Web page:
By then it was time to leave, and the students chose Chic-fil-A for lunch, so we headed there to eat. The Colonial Oaks Park gymnasium was unavailable, as was Longwood Run's, and so was Arlington's. We struck out, so we headed to Sarasota Square Mall to avoid the dreary drizzle outside.
If the girls hadn't been late because they got Auntie Anne's treats, we would've gotten back to the school by three o'clock.
September 26, 2014
Yesterday we had a bit of trouble with one of the school's air conditioners; it wasn't functioning properly, and grades four through high school were uncomfortably warm for a couple of hours this morning while Carlin of Redi-Air worked some repairs. After he got it running, our room soon cooled off again. The students were (mostly) patient during the whole ordeal.
The day was a little more enjoyable for grades four through high school because, first of all, it was Flip-Flop day, and secondly, we had Pop-A-Balloon-And-Win-A-Dollar-Tree-Prize Day. Daniel M. popped a balloon right outside the Records Room door where Carlin was working on the A/C, and Carlin poked his head out to see what was going on. We believe he would have liked to pop a balloon and win a prize, too.
You can see some pictures of the P.A.B.A.W.A.D.T.P Day on this page.
September 18, 2014
Home-school Kindergartner Kara Y. is helping her cousin by filling a water cup at the fountain.
She's such a big girl!
September 2, 2014
Today was the first day of school life for Kindergarten! She arrived with a bright, sun-shiny smile, ready for the great adventure! Finding her desk, putting away her things, and saying goodbye to mom, Tiana B. started her day well, and finished even better. Looks like she's off to a good beginning! You can see some pictures of her first day right here.
August 20, 2014
School opened today! It was great!
The students arrived this morning with anticipation written on their cheerful faces, carrying backpacks stuffed with the tools of learning - new erasers, new tablets, new pens. Some students even had new shoes! While the younger students were outside playing, the older students huddled around their desks, talking quietly.
Everyone met in the Fellowship Hall for chapel, and the board chairman, John G., gave us some encouragement and admonition for the new school year.
Back in our classrooms, we talked about our summer vacations, reviewed classroom procedures, and cracked open our new books! It was exciting!
The students dug into their work willingly, and we had a successful beginning to the new year.
August 15, 2014
Orientation was an enjoyable evening, as students explored their classrooms, found the desks where they'll be working, and chowed down on cookies and punch - thanks to the school board. While they were having a good time with old friends, their moms and dads visited with each other and paid for the new yearbooks.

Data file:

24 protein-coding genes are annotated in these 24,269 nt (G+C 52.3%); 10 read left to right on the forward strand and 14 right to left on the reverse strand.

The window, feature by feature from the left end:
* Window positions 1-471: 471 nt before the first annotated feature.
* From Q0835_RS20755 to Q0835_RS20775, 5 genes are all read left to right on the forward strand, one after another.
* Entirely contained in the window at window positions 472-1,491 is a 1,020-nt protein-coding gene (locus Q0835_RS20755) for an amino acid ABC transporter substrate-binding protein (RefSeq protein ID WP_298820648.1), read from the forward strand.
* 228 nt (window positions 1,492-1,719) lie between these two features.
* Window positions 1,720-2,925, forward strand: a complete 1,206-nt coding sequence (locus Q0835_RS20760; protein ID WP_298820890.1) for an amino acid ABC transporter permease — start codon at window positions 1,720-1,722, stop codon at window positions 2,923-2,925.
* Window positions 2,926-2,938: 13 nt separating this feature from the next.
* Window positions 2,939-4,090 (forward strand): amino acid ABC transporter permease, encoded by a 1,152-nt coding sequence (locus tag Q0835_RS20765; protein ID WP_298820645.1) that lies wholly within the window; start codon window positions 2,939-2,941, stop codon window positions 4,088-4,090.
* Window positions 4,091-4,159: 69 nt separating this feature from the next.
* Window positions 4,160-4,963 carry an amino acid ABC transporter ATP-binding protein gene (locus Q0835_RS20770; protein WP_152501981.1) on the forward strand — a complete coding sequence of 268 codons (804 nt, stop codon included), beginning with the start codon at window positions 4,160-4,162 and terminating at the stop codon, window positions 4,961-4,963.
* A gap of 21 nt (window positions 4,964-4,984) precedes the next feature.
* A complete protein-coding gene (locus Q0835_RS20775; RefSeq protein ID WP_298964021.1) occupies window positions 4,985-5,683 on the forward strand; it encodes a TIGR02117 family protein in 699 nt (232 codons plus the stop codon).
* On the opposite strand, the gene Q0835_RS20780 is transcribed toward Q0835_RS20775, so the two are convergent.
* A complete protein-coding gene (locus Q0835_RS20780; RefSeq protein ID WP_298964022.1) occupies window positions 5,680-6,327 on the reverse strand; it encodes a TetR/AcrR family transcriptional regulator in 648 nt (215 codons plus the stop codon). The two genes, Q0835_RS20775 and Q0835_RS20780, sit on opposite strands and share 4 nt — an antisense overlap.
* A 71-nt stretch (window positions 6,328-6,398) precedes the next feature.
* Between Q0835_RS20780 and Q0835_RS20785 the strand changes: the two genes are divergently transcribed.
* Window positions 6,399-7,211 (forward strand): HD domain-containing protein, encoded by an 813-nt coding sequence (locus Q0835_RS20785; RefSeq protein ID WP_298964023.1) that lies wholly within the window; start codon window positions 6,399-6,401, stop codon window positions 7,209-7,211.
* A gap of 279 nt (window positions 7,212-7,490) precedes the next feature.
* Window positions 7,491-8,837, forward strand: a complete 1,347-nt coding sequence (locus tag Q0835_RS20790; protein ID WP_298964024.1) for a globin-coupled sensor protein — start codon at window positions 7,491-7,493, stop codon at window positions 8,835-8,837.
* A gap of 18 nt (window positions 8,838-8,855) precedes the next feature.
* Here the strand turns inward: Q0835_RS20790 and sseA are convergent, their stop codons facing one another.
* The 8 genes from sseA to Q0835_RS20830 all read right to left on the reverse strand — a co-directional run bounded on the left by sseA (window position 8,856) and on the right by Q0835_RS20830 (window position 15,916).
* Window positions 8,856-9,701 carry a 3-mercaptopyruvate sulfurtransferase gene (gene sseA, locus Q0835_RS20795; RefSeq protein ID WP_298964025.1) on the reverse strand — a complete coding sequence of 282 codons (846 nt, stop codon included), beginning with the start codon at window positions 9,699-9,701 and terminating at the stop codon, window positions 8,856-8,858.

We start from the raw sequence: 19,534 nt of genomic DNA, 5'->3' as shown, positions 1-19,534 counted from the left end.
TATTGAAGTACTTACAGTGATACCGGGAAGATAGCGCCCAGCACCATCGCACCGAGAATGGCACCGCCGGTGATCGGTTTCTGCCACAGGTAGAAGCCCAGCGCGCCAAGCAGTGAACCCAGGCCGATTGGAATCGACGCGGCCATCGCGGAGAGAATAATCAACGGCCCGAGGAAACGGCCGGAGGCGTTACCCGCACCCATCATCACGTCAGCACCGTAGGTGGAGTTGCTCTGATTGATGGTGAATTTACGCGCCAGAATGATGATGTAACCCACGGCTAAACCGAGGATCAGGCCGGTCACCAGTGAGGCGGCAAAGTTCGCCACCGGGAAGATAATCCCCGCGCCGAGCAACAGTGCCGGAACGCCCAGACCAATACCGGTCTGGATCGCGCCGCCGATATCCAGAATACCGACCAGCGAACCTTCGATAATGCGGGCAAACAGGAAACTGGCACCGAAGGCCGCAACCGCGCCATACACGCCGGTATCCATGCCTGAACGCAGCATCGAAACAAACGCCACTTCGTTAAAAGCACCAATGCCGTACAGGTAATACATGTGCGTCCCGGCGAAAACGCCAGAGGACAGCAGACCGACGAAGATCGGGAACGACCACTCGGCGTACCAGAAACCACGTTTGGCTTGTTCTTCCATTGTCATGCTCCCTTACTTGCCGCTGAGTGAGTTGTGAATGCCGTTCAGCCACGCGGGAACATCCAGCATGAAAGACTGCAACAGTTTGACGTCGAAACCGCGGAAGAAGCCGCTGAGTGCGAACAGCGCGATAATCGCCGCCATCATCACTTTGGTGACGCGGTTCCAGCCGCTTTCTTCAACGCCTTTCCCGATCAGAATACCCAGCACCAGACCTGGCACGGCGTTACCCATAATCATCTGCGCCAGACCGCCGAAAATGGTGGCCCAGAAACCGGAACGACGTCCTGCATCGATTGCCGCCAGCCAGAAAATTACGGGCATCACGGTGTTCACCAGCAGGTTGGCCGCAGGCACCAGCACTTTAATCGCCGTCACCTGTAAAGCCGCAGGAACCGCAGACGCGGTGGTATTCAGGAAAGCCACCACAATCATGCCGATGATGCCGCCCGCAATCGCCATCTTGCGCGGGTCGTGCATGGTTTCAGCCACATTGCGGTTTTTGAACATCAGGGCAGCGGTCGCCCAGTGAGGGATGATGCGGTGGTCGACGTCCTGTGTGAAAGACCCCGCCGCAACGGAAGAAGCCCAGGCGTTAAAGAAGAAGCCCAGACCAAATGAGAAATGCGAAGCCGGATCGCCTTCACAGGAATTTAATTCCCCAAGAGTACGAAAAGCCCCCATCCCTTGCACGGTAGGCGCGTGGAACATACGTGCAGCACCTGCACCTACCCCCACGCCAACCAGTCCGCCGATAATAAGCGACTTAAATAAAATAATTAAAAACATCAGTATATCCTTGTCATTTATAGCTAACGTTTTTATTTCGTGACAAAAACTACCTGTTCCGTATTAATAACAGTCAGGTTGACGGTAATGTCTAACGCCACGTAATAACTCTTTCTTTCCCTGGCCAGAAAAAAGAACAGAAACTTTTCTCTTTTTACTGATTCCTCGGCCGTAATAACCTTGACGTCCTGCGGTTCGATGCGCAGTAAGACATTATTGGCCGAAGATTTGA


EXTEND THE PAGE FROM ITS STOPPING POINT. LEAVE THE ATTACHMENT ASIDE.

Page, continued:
The teachers have the classrooms prepared, and are completing the final details needed for school to open next Wednesday - a half day. We are looking forward to another excellent year, and are confident that with God's blessing and everyone pulling together, the coming school term will be rewarding and successful.
We'll see you on Wednesday!
August 6, 2014
The 2013-2014 yearbooks have arrived, and they look great! Packed with memories, these will bring a lifetime of enjoyment as your students look back on their days in school... friendships forged, learning labored over, and memories made.
These will be available on the evening of Orientation, Friday, August 15, at 7:00. Thanks to the financial support of our advertisers, these can be had for a donation of only $10.00 each. Get a copy for each of your students, for mom and dad, and for the grandparents, too!
July 24, 2014
The carpets, they are clean.
July 19, 2014
Thanks to all who came to School house Cleaning Day! The day began with lots of work on the list, and with the cheerful help of many hands, a lot got accomplished in just a few hours. Outside and inside, our school grounds have gotten a freshening face-lift; everything looks and feels clean!
School house cleaning is scheduled for July 19 at 8:00 am. See you there!
Special Summertime Bonus
For all y'all who visit this website during summer break: we had a special visitor patrolling the schoolhouse flowerbeds, hunting for vermin. Big fella. Healthy.
If you meet up with him, be gentle -- he's all right.
He's fast, too.
June 25, 2014
School is not in session, but things are happening! Plans are being made for next term, study materials are being ordered and inventoried, and preparations are well underway for the first day of school.
This website is intended to be useful to you: not only do we post updates on what's happening during the school year, but you may also find
The summer is moving by quickly! We hope you enjoy what's left of it!